Grinding and surface finishing operations can account for 20-25% of expenditure on all machining operations.


Many components are primarily machined using these techniques, while others use equipment and tooling which rely on such processes for final accuracy and precision.

Grinding processes can be characterised into three main areas: stock removal; form and finishing grinding; and component surface finishing.

The AMRC with Boeing’s grinding and surface finishing team, part of the Machining Group, has the capabilities and expertise to improve performance and quality across the range of grinding operations, with a particular focus on aerospace components.


The AMRC Factory of the Future hosts a range of machine tool platforms with proven capability in grinding and surface finishing processes. We also have access to specialised capabilities in other parts of the AMRC and key partners.

Grinding Centre of Excellence

Since 2013, the AMRC have been targeting the development of a Grinding Centre of Excellence to complement the existing milling and turning capability that has been established within the Machining Group. The vision is to extend and enhance the grinding capability, both in terms of equipment and resource, to a level required of the existing partnership. This has resulted in the acquisition of two key pieces of equipment to enable the latest grinding technology to be explored within the AMRC. There is a projected growth of the group through staff recruitment, development and the identification of key research partners, which will be in line with project and capability development and delivery.

Studer S41

Cylindrical grinding platform configured with conventional (up to 80m/s) and high speed (up to 140m/s) outer diameter grinding as well as internal grinding capability. This machine is fully equipped with the latest StuderWin software including thread grinding and out of round grinding. In addition to this, we can accommodate both emulsion and oil based grinding fluids.

Makino G7i

Five-axis Viper grinding platform configured for a wide range of aerospace components and materials.

Mori-Seiki NT4250 automated cell

Flexible five-axis mill-turn-grind capability for component manufacture from a range of input conditions. The machine tool is capable of handling a wide range of component handling, component transfer, wheel dressing and coolant applications.

The NT4250 has been integrated into a fully automated processing cell which combines its machining capabilities with mass finishing techniques (Rösler drag finishing and vibratory bowl) and rapid component inspection.

Mori-Seiki NMV8000

Five-axis mill-turn-grind capability for larger diameter components. The NMV8000 allows the development of multi-task machining processes for a variety of component families.

Makino A100

Continuous dress five-axis Viper grinding platform, with proven capability for stock removal and finish and form grinding of aerospace components. The machine also has 5-axis milling capability and on-machine broaching technology.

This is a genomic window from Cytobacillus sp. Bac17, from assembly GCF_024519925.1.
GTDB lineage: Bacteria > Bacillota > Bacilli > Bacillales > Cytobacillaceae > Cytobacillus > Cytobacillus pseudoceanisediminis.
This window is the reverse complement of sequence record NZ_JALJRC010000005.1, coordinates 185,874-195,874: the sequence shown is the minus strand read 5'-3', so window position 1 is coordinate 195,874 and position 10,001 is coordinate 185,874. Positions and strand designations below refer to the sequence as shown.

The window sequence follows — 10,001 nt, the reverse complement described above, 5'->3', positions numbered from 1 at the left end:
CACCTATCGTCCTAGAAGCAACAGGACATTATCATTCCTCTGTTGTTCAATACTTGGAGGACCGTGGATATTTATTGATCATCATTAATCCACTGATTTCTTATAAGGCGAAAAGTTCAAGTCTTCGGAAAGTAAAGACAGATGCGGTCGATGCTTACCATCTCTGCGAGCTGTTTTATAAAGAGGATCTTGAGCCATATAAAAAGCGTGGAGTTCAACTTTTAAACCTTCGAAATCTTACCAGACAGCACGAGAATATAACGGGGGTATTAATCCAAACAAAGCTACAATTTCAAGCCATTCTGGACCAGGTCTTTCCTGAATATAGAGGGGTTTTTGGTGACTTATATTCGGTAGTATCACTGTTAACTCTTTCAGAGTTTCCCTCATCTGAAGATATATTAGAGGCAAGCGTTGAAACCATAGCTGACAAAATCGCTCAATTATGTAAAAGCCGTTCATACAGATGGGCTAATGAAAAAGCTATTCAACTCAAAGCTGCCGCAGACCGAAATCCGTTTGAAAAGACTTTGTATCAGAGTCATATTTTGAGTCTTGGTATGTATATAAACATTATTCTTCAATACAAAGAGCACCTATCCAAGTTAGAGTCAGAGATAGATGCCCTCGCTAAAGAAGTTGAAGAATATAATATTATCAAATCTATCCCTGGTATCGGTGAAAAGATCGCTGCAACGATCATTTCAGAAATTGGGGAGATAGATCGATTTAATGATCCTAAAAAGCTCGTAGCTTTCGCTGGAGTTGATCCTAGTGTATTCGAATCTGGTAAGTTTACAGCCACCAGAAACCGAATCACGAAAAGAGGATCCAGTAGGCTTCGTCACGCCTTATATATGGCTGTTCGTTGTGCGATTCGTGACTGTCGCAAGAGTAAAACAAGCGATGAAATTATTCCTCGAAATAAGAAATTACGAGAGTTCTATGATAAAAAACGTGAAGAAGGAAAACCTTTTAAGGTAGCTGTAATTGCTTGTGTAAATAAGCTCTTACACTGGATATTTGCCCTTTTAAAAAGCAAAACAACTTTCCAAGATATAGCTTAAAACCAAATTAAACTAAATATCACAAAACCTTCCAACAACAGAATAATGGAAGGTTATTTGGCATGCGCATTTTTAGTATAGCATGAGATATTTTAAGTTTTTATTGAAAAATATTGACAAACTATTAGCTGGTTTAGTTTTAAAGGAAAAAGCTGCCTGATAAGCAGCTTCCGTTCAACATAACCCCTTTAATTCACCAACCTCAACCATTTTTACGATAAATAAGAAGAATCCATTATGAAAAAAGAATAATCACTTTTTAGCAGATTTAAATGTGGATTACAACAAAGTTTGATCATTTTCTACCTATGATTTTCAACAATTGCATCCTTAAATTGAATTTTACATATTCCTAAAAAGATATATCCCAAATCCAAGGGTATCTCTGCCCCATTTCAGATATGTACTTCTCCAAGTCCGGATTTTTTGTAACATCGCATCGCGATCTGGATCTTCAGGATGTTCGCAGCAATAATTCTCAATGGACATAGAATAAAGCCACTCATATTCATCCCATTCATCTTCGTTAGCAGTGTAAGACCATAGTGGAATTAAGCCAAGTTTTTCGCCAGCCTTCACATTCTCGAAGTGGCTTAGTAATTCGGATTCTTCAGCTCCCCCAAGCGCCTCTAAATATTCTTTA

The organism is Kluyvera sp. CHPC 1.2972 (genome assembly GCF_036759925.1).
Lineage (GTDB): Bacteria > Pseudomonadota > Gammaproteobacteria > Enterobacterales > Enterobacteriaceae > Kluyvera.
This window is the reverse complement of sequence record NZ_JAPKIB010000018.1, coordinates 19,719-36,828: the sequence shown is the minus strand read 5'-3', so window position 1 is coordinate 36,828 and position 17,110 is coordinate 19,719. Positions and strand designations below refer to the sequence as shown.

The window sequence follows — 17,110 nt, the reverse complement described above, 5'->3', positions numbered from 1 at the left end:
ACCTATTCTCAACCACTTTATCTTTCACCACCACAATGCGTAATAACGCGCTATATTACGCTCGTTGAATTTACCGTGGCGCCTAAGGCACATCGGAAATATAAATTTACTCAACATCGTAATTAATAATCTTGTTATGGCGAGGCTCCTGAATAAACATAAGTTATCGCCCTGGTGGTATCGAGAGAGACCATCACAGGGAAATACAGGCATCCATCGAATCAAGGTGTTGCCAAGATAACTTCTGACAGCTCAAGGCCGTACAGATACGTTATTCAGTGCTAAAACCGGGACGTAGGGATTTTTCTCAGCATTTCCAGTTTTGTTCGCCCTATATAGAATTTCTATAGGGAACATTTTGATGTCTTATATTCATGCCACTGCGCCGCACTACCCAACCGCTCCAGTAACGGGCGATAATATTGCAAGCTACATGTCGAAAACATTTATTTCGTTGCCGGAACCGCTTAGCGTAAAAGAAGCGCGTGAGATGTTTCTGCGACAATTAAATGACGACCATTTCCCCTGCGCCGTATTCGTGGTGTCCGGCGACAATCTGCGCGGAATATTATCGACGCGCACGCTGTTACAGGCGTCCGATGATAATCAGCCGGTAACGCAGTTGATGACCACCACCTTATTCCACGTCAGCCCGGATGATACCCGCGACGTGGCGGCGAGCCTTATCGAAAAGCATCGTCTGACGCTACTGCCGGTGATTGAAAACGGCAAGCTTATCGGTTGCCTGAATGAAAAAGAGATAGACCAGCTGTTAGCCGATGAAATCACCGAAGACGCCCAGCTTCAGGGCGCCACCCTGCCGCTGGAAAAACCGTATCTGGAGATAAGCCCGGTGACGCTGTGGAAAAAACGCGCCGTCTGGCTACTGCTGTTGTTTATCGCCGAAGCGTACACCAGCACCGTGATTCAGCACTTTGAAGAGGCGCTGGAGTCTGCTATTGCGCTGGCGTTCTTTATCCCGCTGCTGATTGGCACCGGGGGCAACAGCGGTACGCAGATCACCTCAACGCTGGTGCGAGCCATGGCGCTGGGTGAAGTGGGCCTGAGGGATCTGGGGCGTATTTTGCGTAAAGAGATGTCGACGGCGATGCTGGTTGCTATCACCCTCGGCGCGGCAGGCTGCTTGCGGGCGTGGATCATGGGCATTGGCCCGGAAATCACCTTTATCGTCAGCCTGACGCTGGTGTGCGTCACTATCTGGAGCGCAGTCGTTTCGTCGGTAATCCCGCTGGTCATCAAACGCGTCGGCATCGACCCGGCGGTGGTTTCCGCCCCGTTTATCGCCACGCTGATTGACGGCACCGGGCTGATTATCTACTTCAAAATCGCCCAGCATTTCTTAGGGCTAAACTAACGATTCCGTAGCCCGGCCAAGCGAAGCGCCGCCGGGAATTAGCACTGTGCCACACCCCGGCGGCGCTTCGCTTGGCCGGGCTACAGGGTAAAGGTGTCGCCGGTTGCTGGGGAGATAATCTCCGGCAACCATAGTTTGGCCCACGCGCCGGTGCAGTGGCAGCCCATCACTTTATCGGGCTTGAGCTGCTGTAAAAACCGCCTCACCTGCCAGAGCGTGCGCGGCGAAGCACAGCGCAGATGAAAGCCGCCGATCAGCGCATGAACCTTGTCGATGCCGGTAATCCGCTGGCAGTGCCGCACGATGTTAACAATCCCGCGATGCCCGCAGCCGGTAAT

Blohm Profimat MC607

Five-axis grinding capability based with the Design, Prototyping and Testing Centre

DMG Ultrasonic 10

Five-axis ultrasonic grinding capability based within the Design, Prototyping and Testing Centre


Our research capabilities cover key technologies and techniques in both grinding and surface finishing.

Our current research areas include:


  • Machine tool optimisation.
  • Process development.
  • Coolant.
  • Wheel technology.
  • Dressing.
  • Grindability of materials.
  • Hybrid processes.

Surface finishing:

  • Mass finishing.
  • Surface finishing and blending.
  • Deburring.
  • Mechanical edge profiling.


Dr David Curtis – technical fellow

David joined the AMRC in 2009 after completing a MEng in Mechanical Engineering followed by a PhD entitled ‘Point Grinding and Electrolytic Point Grinding of Udimet 720’. During his time at the AMRC he has delivered a range of industrial and research projects encompassing advanced five-axis milling and grinding processes. He has technical responsibility for industrial project delivery and development of the aerofoil group’s strategic R&D roadmap.

Andrew Franks – project manager

Andrew joined the AMRC in 2010, after working in industry for 11 years with a leading automotive turbomachinary company, specialising in New Product Introduction and part approval. Since joining the AMRC, he has delivered a range of industrial projects to aerospace, automotive and marine partners. Andrew has project management responsibility for all industry-led and R&D projects within the grinding group.

Jim Kelsey – project engineer

Jim joined the AMRC in 2011 after working in casting research and development, specialising in design and inspection.

Case Studies

Generic Projects

–          Grindability of materials (to follow).

Directed Generic Projects

–          Residual stress when grinding Inconel 718 (to follow).